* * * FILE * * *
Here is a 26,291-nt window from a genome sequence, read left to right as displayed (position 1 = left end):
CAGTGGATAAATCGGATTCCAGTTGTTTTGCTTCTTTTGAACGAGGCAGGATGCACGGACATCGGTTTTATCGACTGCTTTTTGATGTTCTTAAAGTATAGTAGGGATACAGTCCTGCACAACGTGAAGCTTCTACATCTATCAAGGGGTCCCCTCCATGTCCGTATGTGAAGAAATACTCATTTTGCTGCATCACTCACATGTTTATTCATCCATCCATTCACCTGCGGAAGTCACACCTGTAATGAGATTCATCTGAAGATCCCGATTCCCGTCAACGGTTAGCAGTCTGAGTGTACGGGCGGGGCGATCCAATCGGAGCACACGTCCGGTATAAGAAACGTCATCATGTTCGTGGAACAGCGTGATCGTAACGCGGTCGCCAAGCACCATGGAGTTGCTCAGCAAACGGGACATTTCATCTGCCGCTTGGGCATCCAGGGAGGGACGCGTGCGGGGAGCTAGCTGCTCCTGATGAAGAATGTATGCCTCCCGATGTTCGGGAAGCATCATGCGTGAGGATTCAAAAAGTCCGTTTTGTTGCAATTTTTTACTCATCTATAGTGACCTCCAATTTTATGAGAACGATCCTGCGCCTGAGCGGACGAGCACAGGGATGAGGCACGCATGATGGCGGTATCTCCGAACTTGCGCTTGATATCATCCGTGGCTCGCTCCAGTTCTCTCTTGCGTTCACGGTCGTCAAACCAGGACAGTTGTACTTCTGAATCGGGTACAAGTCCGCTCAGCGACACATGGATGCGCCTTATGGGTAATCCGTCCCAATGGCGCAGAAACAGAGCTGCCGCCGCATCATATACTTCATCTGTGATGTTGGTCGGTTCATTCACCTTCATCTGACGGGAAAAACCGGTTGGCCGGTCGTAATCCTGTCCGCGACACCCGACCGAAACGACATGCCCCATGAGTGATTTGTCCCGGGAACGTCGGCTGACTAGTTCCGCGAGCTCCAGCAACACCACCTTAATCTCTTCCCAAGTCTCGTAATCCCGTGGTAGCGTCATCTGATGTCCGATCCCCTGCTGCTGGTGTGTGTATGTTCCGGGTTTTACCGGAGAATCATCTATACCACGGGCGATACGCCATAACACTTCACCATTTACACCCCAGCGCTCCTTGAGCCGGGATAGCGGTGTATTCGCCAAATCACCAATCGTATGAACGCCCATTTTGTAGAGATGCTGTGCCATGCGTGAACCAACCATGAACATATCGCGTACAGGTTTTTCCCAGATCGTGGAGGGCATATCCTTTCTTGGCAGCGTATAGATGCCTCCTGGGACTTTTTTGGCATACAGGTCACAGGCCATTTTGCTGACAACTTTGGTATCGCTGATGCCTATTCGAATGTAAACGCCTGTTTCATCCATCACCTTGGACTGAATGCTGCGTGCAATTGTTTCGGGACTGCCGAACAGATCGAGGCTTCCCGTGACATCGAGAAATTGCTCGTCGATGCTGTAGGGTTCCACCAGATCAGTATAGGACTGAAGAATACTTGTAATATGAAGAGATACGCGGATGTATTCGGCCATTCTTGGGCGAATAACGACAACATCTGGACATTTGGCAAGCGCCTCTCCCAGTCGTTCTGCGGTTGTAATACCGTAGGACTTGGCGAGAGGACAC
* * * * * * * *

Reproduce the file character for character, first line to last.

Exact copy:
Here is a 26,291-nt window from a genome sequence, read left to right as displayed (position 1 = left end):
CAGTGGATAAATCGGATTCCAGTTGTTTTGCTTCTTTTGAACGAGGCAGGATGCACGGACATCGGTTTTATCGACTGCTTTTTGATGTTCTTAAAGTATAGTAGGGATACAGTCCTGCACAACGTGAAGCTTCTACATCTATCAAGGGGTCCCCTCCATGTCCGTATGTGAAGAAATACTCATTTTGCTGCATCACTCACATGTTTATTCATCCATCCATTCACCTGCGGAAGTCACACCTGTAATGAGATTCATCTGAAGATCCCGATTCCCGTCAACGGTTAGCAGTCTGAGTGTACGGGCGGGGCGATCCAATCGGAGCACACGTCCGGTATAAGAAACGTCATCATGTTCGTGGAACAGCGTGATCGTAACGCGGTCGCCAAGCACCATGGAGTTGCTCAGCAAACGGGACATTTCATCTGCCGCTTGGGCATCCAGGGAGGGACGCGTGCGGGGAGCTAGCTGCTCCTGATGAAGAATGTATGCCTCCCGATGTTCGGGAAGCATCATGCGTGAGGATTCAAAAAGTCCGTTTTGTTGCAATTTTTTACTCATCTATAGTGACCTCCAATTTTATGAGAACGATCCTGCGCCTGAGCGGACGAGCACAGGGATGAGGCACGCATGATGGCGGTATCTCCGAACTTGCGCTTGATATCATCCGTGGCTCGCTCCAGTTCTCTCTTGCGTTCACGGTCGTCAAACCAGGACAGTTGTACTTCTGAATCGGGTACAAGTCCGCTCAGCGACACATGGATGCGCCTTATGGGTAATCCGTCCCAATGGCGCAGAAACAGAGCTGCCGCCGCATCATATACTTCATCTGTGATGTTGGTCGGTTCATTCACCTTCATCTGACGGGAAAAACCGGTTGGCCGGTCGTAATCCTGTCCGCGACACCCGACCGAAACGACATGCCCCATGAGTGATTTGTCCCGGGAACGTCGGCTGACTAGTTCCGCGAGCTCCAGCAACACCACCTTAATCTCTTCCCAAGTCTCGTAATCCCGTGGTAGCGTCATCTGATGTCCGATCCCCTGCTGCTGGTGTGTGTATGTTCCGGGTTTTACCGGAGAATCATCTATACCACGGGCGATACGCCATAACACTTCACCATTTACACCCCAGCGCTCCTTGAGCCGGGATAGCGGTGTATTCGCCAAATCACCAATCGTATGAACGCCCATTTTGTAGAGATGCTGTGCCATGCGTGAACCAACCATGAACATATCGCGTACAGGTTTTTCCCAGATCGTGGAGGGCATATCCTTTCTTGGCAGCGTATAGATGCCTCCTGGGACTTTTTTGGCATACAGGTCACAGGCCATTTTGCTGACAACTTTGGTATCGCTGATGCCTATTCGAATGTAAACGCCTGTTTCATCCATCACCTTGGACTGAATGCTGCGTGCAATTGTTTCGGGACTGCCGAACAGATCGAGGCTTCCCGTGACATCGAGAAATTGCTCGTCGATGCTGTAGGGTTCCACCAGATCAGTATAGGACTGAAGAATACTTGTAATATGAAGAGATACGCGGATGTATTCGGCCATTCTTGGGCGAATAACGACAACATCTGGACATTTGGCAAGCGCCTCTCCCAGTCGTTCTGCGGTTGTAATACCGTAGGACTTGGCGAGAGGACAC